Winter came thick and fast with 5 inches dropping overnight and frost setting it in on 12 November 1919. It was a severe cold start to the season and was threatening worse.

A few days later and after a few more snow flurries an important and exciting cup-tie took place at Leadgate between two local teams, Leadgate Park and Consett Celtic. There was always a good amount of rivalry between the two teams which lead to over 3000 spectators turning out to witness the spectacle. It was the 4th round of the Durham Senior Cup and for all the players the stakes were high. The pitch was inches deep in snow but it did not deter the players spirits and within the first 5 minutes Consett scored with a fantastic shot from Elliott followed only minutes later with another goal for Consett by Wigham. Midway through the half Consett made a concerted charge the Park goalkeeper Hood coming out to meet it. He went down badly on the hard snow and fractured the small bone in his leg and was carried off the pitch. He was replaced by Turner but by then Consett had continued to build the pace and Leadgate could not keep up. The game ended Consett Celtic 4 and Leadgate Park nil.

Earlier in the month, a talk had been given by Mr James Caygaill, a local naturalist on “Peter the Great and a Great Boulder”. The talk took place on 10th in the Co-Operative buildings on New Market Street for the Consett & Derwent Valley Research and Naturalists Club. It was attended by over 100 people and was said to have been a great success

Knitsley and some parts of Healeyfield, which had previously been under the jurisdiction of Lanchester Rural District Council were brought under the control of Consett Urban District Council, increasing the size of the local area significantly and making Consett the biggest controlling Council within the immediate area.

Consett Iron Company, on the other hand, had seen a dip in share prices due to the Governments Bill which reduced the profits which could be made on Coal. As the CIC was also heavily involved in coal as well as steel and iron this had an adverse effect on profits and dividends. They took to the press to reassure investors that the manufacture and orders were on the up and that it was not them but the government who had forced this situation. However, the severity of the weather and Consett’s well-known affliction’s of snow did not calm the worries. Fortunately, prices stayed fairly constant after the initial drop. In other business, the Consett Iron Company had pledged that at least 5% of employees at the works would be sourced from disabled soldiers and sailors something which they had already started to implement prior to the November and were actively still doing. There was also a severe shortage of trucks at the works which had lead to some of the problems they had been having and a letter was sent off to the Ministry of Labour hoping to have some aid with this situation.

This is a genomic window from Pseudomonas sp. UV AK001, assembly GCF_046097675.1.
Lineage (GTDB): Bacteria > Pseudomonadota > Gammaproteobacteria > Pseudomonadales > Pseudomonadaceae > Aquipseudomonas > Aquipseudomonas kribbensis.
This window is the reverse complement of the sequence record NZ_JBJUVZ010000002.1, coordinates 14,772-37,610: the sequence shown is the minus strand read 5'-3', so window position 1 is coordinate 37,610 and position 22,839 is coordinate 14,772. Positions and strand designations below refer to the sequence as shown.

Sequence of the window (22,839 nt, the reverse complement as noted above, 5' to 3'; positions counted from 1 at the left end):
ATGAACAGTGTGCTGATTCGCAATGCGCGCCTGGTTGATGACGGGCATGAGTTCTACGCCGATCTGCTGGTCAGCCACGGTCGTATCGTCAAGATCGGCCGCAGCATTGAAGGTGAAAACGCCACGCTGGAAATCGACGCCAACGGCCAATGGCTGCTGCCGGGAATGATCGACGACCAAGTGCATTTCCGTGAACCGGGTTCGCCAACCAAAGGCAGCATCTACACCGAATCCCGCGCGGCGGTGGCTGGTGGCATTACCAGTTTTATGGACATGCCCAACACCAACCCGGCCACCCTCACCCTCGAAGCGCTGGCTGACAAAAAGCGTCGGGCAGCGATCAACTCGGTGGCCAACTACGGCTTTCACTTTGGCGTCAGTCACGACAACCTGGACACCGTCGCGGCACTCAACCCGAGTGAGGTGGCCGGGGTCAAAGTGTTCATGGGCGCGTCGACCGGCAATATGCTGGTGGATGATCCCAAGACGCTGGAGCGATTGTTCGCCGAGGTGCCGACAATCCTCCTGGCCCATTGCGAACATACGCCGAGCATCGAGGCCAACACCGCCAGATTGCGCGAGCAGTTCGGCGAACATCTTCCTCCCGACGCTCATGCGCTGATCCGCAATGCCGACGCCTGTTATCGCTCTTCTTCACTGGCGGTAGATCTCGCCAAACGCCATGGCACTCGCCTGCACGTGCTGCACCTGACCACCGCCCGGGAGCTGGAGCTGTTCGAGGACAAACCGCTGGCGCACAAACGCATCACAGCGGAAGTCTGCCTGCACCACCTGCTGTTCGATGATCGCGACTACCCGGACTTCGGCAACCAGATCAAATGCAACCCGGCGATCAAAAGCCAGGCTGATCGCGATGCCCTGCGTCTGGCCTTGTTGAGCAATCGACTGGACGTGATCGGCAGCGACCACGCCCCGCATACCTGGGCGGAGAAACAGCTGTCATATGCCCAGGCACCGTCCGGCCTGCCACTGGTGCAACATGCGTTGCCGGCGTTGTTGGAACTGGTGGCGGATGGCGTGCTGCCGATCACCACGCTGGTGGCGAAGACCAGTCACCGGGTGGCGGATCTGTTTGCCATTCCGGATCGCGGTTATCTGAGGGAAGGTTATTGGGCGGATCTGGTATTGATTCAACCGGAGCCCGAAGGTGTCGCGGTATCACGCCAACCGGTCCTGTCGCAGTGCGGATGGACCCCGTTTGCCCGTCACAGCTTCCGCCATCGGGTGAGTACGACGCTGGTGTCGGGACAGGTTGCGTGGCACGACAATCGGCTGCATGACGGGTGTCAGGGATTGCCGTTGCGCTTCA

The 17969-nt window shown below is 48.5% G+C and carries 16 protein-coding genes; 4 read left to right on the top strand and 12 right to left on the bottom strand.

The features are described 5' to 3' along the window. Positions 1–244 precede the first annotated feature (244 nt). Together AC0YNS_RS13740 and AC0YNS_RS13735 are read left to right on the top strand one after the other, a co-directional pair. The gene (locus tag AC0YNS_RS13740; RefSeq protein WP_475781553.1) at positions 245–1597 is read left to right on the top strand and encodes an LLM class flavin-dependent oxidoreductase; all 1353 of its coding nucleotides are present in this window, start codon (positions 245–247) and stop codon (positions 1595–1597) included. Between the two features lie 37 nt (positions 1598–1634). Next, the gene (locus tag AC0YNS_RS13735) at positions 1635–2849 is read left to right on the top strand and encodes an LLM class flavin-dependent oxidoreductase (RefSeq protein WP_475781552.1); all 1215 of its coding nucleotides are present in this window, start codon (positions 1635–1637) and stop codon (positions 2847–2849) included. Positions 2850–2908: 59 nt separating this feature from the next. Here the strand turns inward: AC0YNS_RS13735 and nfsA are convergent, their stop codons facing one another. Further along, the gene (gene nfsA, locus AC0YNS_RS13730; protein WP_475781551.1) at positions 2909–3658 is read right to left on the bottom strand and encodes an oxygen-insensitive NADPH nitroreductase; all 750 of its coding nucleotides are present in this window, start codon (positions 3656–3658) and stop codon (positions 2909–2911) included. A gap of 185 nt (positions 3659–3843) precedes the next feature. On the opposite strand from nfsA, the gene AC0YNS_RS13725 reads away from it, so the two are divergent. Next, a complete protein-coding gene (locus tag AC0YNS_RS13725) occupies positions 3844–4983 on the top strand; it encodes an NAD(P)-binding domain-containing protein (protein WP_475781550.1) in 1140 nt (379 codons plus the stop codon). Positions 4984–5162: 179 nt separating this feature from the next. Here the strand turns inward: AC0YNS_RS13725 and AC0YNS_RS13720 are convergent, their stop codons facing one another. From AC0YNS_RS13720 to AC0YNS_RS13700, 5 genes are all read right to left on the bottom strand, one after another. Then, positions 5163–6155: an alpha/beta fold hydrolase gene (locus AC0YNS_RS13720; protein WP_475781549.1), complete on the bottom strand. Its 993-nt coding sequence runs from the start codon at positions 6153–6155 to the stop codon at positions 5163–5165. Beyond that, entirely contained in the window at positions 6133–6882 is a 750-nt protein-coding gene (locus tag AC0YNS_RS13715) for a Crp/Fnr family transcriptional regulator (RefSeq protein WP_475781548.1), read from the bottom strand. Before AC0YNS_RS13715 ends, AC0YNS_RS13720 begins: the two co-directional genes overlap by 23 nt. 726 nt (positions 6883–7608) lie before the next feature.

Always a contentious issue, especially in our area, Mr Aneurin Williams MP for Consett spoke regarding the Irish problem and hoped that a peaceful solution could be found. He also spoke to the people about the vast sums made by certain businesses during the war years and how an investigation should be held to look into this issue as he felt it was abhorrent, this caused major cheering and applause. Mr A Williams was not always the most loved MP and had scraped through the previous year by a very small minority.

In the Globe Theatre, Front Street , Lloyd Clarence MD had the pleasure of presenting Ethel Van Praagh and J. Edward Witty’s production of “A Pair of Spectacles”. The reviews stated that it was by far one of the best performances ever to have appeared here by one of the best companies.


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